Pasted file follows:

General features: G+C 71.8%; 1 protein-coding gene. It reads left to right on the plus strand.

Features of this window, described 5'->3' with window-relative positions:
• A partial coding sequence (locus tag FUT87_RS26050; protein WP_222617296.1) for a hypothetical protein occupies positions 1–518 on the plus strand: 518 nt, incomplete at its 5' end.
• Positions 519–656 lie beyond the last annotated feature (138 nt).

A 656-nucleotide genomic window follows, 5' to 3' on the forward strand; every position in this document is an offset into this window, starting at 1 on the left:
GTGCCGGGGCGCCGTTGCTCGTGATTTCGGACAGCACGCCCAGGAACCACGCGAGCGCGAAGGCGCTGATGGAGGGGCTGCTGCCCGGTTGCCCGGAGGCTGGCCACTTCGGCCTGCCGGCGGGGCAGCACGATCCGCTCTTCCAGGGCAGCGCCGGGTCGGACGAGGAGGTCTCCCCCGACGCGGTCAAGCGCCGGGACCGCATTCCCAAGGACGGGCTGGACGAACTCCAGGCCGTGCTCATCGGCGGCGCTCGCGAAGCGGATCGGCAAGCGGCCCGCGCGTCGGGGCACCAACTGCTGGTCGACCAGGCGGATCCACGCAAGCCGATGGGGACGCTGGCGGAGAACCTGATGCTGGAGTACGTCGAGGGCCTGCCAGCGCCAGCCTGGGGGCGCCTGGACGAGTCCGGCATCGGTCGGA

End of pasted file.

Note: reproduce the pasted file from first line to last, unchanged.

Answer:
General features: G+C 71.8%; 1 protein-coding gene. It reads left to right on the plus strand.

Features of this window, described 5'->3' with window-relative positions:
• A partial coding sequence (locus tag FUT87_RS26050; protein WP_222617296.1) for a hypothetical protein occupies positions 1–518 on the plus strand: 518 nt, incomplete at its 5' end.
• Positions 519–656 lie beyond the last annotated feature (138 nt).

A 656-nucleotide genomic window follows, 5' to 3' on the forward strand; every position in this document is an offset into this window, starting at 1 on the left:
GTGCCGGGGCGCCGTTGCTCGTGATTTCGGACAGCACGCCCAGGAACCACGCGAGCGCGAAGGCGCTGATGGAGGGGCTGCTGCCCGGTTGCCCGGAGGCTGGCCACTTCGGCCTGCCGGCGGGGCAGCACGATCCGCTCTTCCAGGGCAGCGCCGGGTCGGACGAGGAGGTCTCCCCCGACGCGGTCAAGCGCCGGGACCGCATTCCCAAGGACGGGCTGGACGAACTCCAGGCCGTGCTCATCGGCGGCGCTCGCGAAGCGGATCGGCAAGCGGCCCGCGCGTCGGGGCACCAACTGCTGGTCGACCAGGCGGATCCACGCAAGCCGATGGGGACGCTGGCGGAGAACCTGATGCTGGAGTACGTCGAGGGCCTGCCAGCGCCAGCCTGGGGGCGCCTGGACGAGTCCGGCATCGGTCGGA